## Abstract

In this paper, a three-dimensional vision-aided method is proposed to improve global navigation satellite system (GNSS) real-time kinematic (RTK) positioning. To mitigate the impact of reflected non-line-of-sight (NLOS) reception, a sky-pointing camera with a deep neural network was employed to exclude these measurements. However, NLOS exclusion results in distorted satellite geometry. To fill this gap, complementarity between the low-lying visual landmarks and the healthy but high-elevation satellite measurements was explored to improve the geometric constraints. Specifically, inertial measurement units, visual landmarks captured by a forward-looking camera, and healthy GNSS measurements were tightly integrated via sliding window optimization to estimate the GNSS-RTK float solution. The integer ambiguities and the fixed GNSS-RTK solution were then resolved. The effectiveness of the proposed method was verified using several challenging data sets collected in urban canyons in Hong Kong.

## 1 INTRODUCTION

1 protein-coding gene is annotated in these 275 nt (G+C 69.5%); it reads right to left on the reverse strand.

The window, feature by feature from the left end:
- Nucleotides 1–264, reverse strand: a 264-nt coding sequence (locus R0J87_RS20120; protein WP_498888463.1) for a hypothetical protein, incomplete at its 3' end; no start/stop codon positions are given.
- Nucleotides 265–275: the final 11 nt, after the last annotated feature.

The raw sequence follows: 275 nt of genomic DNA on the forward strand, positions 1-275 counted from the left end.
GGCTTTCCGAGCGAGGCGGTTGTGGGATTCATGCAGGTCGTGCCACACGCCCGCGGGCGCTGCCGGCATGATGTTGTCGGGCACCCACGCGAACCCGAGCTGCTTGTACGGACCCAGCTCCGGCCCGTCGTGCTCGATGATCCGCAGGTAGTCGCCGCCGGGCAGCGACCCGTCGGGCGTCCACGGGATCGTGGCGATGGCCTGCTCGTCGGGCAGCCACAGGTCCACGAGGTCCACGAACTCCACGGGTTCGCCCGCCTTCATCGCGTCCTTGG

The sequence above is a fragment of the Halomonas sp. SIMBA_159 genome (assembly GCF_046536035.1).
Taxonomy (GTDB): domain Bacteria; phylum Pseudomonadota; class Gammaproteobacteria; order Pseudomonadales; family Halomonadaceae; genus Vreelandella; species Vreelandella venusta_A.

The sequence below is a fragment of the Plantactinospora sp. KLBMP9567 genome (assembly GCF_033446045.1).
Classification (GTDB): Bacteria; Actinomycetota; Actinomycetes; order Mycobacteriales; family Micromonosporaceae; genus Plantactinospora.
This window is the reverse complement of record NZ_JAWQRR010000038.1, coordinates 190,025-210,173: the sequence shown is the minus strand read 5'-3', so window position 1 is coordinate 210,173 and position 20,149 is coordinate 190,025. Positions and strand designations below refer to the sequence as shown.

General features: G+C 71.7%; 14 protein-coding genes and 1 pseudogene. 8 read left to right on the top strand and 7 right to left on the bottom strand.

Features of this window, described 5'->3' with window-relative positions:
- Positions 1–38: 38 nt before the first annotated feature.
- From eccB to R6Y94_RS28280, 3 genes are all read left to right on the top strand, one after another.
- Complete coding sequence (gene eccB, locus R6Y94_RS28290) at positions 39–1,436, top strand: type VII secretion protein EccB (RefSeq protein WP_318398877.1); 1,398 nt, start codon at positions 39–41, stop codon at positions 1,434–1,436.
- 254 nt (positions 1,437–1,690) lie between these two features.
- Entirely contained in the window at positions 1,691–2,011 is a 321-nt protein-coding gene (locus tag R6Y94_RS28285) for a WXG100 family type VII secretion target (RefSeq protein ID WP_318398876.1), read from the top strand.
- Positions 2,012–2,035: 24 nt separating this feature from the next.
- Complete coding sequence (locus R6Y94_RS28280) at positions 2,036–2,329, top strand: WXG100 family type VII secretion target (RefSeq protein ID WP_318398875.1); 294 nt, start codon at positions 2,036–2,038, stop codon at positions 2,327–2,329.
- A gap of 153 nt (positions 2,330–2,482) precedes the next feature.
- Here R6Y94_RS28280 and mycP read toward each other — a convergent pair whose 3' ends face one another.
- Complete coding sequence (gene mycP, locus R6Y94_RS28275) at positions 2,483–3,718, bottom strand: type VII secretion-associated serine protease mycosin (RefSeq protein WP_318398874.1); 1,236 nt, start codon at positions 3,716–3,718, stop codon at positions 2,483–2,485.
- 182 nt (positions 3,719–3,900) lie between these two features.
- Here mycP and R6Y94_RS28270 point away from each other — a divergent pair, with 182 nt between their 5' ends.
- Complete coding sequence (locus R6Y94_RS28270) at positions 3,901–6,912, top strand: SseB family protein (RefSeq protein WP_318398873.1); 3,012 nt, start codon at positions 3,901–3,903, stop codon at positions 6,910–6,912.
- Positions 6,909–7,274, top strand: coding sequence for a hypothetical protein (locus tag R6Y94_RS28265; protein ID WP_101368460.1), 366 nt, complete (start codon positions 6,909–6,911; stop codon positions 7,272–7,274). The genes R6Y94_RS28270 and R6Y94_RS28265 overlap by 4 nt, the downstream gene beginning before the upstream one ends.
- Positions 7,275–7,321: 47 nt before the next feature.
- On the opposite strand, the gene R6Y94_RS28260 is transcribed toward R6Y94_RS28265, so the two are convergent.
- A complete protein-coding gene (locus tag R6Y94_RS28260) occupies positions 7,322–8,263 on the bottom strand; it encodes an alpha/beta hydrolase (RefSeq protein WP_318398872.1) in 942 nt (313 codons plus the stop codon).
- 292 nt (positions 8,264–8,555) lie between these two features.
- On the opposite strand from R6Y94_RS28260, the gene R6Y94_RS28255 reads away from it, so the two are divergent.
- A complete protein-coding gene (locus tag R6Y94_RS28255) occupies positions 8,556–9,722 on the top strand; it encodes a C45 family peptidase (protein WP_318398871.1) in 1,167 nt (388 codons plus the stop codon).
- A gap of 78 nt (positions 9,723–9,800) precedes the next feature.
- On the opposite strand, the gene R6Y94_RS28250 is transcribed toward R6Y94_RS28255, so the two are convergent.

Accurate and globally-referenced positioning is one of the crucial components of autonomous navigation systems, including autonomous driving (Geiger et al., 2013), unmanned aerial vehicles (Cho et al., 2011; Zhang et al., 2011), and unmanned ground vehicles (T. Liu et al., 2021). During the past several decades, there has been an extensive exploration of these approaches using onboard local sensors, such as cameras, inertial measurement units (IMUs), or light detection and ranging (lidar). Lidar-based simultaneous localization and mapping (SLAM) (Cadena et al., 2016) has attracted much attention due to its superior robustness and accuracy, for example, the lidar odometry and mapping (LOAM) pipeline (Zhang & Singh, 2017) as well as variants of LOAM (Shan & Englot, 2018; Wang et al., 2021), and its integration with IMU (Li, et al., 2021; Qin et al., 2020; Shan et al., 2020; Ye et al., 2019) to enhance its robustness in challenging environments. However, the high cost of the three-dimensional (3D) lidar sensor is one of the major problems preventing its full deployment in autonomous systems. Moreover, lidar odometry-based positioning is subjected to inevitable drift in long-term operations, even with the assistance of IMU. In contrast to lidar-based positioning solutions, the visual/inertial system (VINS) is a complementary and cost-effective method for robotics navigation applications. The VINS exhibits several advantages, including size, power assumption, weight, and availability. Many state-of-the-art VINS pipelines have been developed in the past several decades, including filtering-based methods such as Multi-state Constraint Kalman Filter (MSCKF), robust visual inertial odometry (ROVIO) (Bloesch et al., 2015), and Openvins (Geneva et al., 2020). Other research directions include optimization-based VINS pipelines such as the Open Keyframe-based Visual-Inertial SLAM (OKVIS) (Leutenegger et al., 2015), VINS-Mono (Qin et al., 2018), and ORB-SLAM3 (Campos et al., 2021). However, the VINS shares a similar drawback with lidar, namely, that the estimation state is subject to drift over time. Moreover, results from previous studies (Bai et al., 2020a; Bai et al., 2020c) revealed that the urban canyon scenarios introduce additional challenges to the VINS due to excessive movement of objects in the surroundings, unstable illumination, and even stronger motion blur, all of which would enhance drift. To mitigate this problem, some studies (Gong et al., 2020; X. Li et al., 2021) proposed a method to integrate the globally-referenced global navigation satellite system (GNSS) single point positioning (SPP) with VINS in a loosely (Gong et al., 2020; Li et al., 2021; Qin et al., 2019) or even a tightly coupled manner (Cao et al., 2022). In each of these cases, the absolute positioning accuracy will depend highly on the GNSS solution. Unfortunately, the accuracy of GNSS readings based on data from a single receiver is limited to several meters because of atmospheric and receiver clock errors (Enge, 1994). According to one evaluation of the *urbanLoco* data set (Wen et al., 2020), and an overall absolute mean error of 4.5 meters is obtained with tightly coupled integration of visual/inertial/GNSS in urban scenarios. This cannot satisfy the navigation requirements of a typical autonomous system.